* implies that the coefficient is important at 0.05 per centum chance degree and ** implies important at 0.10 per centum chance degree

3.2: Cointegration Analysis

In this survey, to happen the long tally relationship between the ISE10 and macroeconomic variables Johanson and Juselius ( 1988 ) cointegration technique was applied after corroborating the stationarity of the series.

The consequences of stationarity analysis shown in the Table 1 illustrated that all the variables involved in the survey were integrated of order one. Hence, the Johansen and Juselius ( 1990 ) cointegration technique was used to research the long tally relationship between the macroeconomic variables i.e. LCPI, LIP, LREER, LM2, and LTTBR and ISE10 index. In the first measure, appropriate slowdown length was determined by utilizing Schwarz Bayesian Criteria ( SBC ) which showed that the appropriate slowdown length was equal to one. In order to look into the figure of long run relationships between the macroeconomic variables and ISE10 index, both Trace statistic and Maximal Eigen statistic were used. Using Pantula rule, the theoretical account with ‘Unrestricted intercept and no tendency ‘ was selected. The consequences for both Trace statistic and Maximal Eigen statistic were reported in Table 2 and Table 3 severally.

Both trials i.e. the Trace statistic and the Maximal Eigen statistics recognized three cointegrating vectors, hence, the survey used three cointegrating vectors in order to set up the long-term relationships among the variables.

Table 2: Unrestricted COINTEGRATION RANK TEST ( TRACE )

Hypothesized

A

Trace

Statistic

0.05

Critical Value

Prob. **

No. of CE ( s )

Eigenvalue

None *

0.792

187.139

95.754

0.000

At most 1 *

0.682

118.128

69.819

0.000

At most 2 *

0.567

67.721

47.856

0.000

At most 3

0.369

28.908

29.797

0.037

At most 4

0.181

10.628

15.495

0.235

At most 5

0.041

1.844

3.841

0.175

Trace trial indicates 3 cointegrating eqn ( s ) at the 0.05 per centum Probability degree

A

A

A

A

* denotes rejection of the hypothesis at the 0.05 per centum Probability degree

A

A

A

A

**MacKinnon-Haug-Michelis ( 1999 ) p-values

A

A

A

A

Table 3: Unrestricted Cointegration Rank Test ( Maximum Eigen value )

Hypothesized

A

Max-Eigen

Statistic

0.05

Critical Value

Prob. **

No. of CE ( s )

Eigenvalue

None *

0.792

69.010

40.078

0.000

At most 1 *

0.682

50.408

33.877

0.000

At most 2 *

0.567

36.813

27.584

0.003

At most 3

0.369

20.279

21.132

0.066

At most 4

0.181

8.784

14.265

0.305

At most 5

0.041

1.844

3.841

0.175

Max-eigenvalue trial indicates 3 cointegrating eqn ( s ) at the 0.05 per centum Probability degree

A

A

A

A

* denotes rejection of the hypothesis at the 0.05 per centum Probability degree

A

A

A

A

**MacKinnon-Haug-Michelis ( 1999 ) p-values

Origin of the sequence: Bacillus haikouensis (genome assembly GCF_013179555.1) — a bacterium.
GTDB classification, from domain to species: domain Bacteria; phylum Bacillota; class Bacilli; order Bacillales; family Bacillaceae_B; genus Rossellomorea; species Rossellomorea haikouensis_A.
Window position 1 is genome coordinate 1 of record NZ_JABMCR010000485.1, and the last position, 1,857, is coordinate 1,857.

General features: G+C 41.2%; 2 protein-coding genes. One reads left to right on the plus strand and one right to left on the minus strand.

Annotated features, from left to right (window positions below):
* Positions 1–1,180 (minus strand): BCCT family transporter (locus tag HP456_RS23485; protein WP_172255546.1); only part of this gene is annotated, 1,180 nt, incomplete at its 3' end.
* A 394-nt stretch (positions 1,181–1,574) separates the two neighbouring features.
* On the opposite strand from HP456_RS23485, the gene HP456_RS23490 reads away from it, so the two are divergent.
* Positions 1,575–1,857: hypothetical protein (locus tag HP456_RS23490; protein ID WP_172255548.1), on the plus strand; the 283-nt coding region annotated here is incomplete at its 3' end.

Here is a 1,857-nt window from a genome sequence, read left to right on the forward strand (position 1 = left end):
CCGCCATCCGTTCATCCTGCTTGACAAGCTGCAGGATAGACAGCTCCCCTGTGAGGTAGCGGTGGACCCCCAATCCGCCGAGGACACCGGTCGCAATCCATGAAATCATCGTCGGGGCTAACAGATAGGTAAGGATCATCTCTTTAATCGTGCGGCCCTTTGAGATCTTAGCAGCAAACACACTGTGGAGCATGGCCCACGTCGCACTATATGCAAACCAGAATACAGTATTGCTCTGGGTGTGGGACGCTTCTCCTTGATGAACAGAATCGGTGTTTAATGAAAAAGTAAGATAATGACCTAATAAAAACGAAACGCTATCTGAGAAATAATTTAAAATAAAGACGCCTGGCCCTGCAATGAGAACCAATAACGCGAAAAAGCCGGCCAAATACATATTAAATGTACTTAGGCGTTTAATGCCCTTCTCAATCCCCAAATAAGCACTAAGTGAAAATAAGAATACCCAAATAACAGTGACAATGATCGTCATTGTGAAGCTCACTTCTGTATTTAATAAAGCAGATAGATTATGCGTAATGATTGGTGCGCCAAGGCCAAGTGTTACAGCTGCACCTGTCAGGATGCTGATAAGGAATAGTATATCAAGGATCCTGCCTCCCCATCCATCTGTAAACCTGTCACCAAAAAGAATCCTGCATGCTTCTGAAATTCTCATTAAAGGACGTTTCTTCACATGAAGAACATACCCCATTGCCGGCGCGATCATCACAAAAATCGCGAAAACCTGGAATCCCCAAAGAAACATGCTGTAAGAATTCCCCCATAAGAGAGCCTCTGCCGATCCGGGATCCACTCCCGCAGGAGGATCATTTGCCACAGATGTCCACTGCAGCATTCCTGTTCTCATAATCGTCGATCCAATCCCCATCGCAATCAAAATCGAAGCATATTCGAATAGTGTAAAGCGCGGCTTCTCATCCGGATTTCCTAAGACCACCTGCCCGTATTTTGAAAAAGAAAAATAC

A

A

A

A

3.3: Long Run Relationship

After standardization the first cointegrating vector on LISE10, normalized cointegrating coefficients were estimated as reported in Table4

Table 4: NORMALIZED COINTEGRATING COEFFICIENTS

LISE10

LCPI

Lip

LREER

LM2

LTTBR

1

4.999

-5.152

17.543

1.277

-2.562

S E

-6.548

-0.967

-3.789

-3.409

-0.616

t-value

-0.763

5.328

-4.630

-0.375

4.160

The first normalized equation was estimated as below ;

LISE25 = – 4.999LCPI + 5.152LIP – 17.543LREER – 1.277 LM2 + 2.562LTTBR aˆ¦ ( 6 )

Harmonizing to the first normalized equation 6, stock monetary values ( LISE10 ) showed insignificantly negative relationship with consumer monetary value index ( LCPI ) in the long tally. The negative relation between stock monetary values and consumer monetary value index was consistent with the consequences of Humpe and Macmillan ( 2009 ) for US informations. However, findings were at discrepancy Abdullah and Hayworth ( 1993 ) and Ratanapakorn and Sharma ( 2007 ) . Normalized equation depicted that there was a important positive relationship between stock monetary values and industrial production ( LIP ) . The similar consequences were reported by many research workers ( Fama, 1981 ; Chen et al. , 1986 ; Abdullah and Hayworth, 1993 ; Eva and Stenius, 1997 ; Ibrahim and Yusoff, 2001 ; Nishat and Shaheen, 2004 ; Ratanapakorn and Sharma, 2007 ; Cook, 2007 ; Shabaz et al. , 2008 ; Humpe and Macmillan, 2009 ) . The LISE10 index was influenced by existent effectual exchange rate ( LREER ) negatively. This implied that along with the addition in exchange rate or depreciation in domestic money, there was a negative consequence on production due to increase monetary values of imported natural stuff finally returns of the houses lessenings and stock monetary values were depressed. Similar determination were reported by Soenen and Hennigan ( 1988 ) . The relationship between stock monetary value and money supply was found negative but undistinguished. The negative nexus between the two variables was consistent with the survey of Humpe and Macmillan ( 2009 ) for Japan. The survey found that stock monetary values and three month exchequer measures ( LTTBR ) had a positive but undistinguished relation with LISE10 in the long tally. The consequence was consistent with the survey of Ratanapakorn and Sharma, ( 2007 ) for US three months treasury measures rate but contrary to the survey of Humpe and Macmillan ( 2009 ) for US who found negative relationship between US stock market ( S & A ; P500 ) and treasury measures rate.

3.4: Vector Error Correction Model

Error rectification mechanism was applied to capture the short tally kineticss of the theoretical account.

The consequences of vector mistake rectification theoretical account were reported in Table 5.

The coefficients of ecm1 ( -1 ) , ecm2 ( -1 ) , and ecm3 ( -1 ) showed the velocity of adjustment velocity of the dependent variables to the long tally equilibrium place in a period. As all three mistake rectification footings were important, therefore the consequences of vector mistake rectification theoretical account ( VECM ) depicted that the accommodations in LISE10 were due to all three mistake rectification footings i.e. ecm1, ecm2, and ecm3.